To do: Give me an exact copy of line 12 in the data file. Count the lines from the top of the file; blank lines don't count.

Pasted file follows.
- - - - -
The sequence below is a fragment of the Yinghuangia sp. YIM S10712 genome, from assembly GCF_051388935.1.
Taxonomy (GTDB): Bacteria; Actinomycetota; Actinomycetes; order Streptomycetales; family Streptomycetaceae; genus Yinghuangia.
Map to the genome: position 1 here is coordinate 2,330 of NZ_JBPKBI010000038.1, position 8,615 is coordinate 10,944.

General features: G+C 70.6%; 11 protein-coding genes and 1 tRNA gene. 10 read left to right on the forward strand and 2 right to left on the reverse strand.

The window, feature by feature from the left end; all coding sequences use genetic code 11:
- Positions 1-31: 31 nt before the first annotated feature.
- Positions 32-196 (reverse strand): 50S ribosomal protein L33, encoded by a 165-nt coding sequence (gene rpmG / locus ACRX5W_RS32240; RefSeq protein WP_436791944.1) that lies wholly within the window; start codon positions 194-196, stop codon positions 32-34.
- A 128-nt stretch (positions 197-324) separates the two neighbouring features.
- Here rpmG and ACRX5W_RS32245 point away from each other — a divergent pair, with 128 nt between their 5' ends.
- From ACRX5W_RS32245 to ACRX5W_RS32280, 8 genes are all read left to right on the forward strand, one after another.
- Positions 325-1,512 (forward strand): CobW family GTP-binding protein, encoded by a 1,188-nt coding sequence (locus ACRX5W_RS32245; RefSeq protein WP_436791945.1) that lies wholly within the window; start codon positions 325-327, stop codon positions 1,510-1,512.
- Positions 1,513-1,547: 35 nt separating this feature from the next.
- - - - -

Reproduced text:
- Positions 1,513-1,547: 35 nt separating this feature from the next.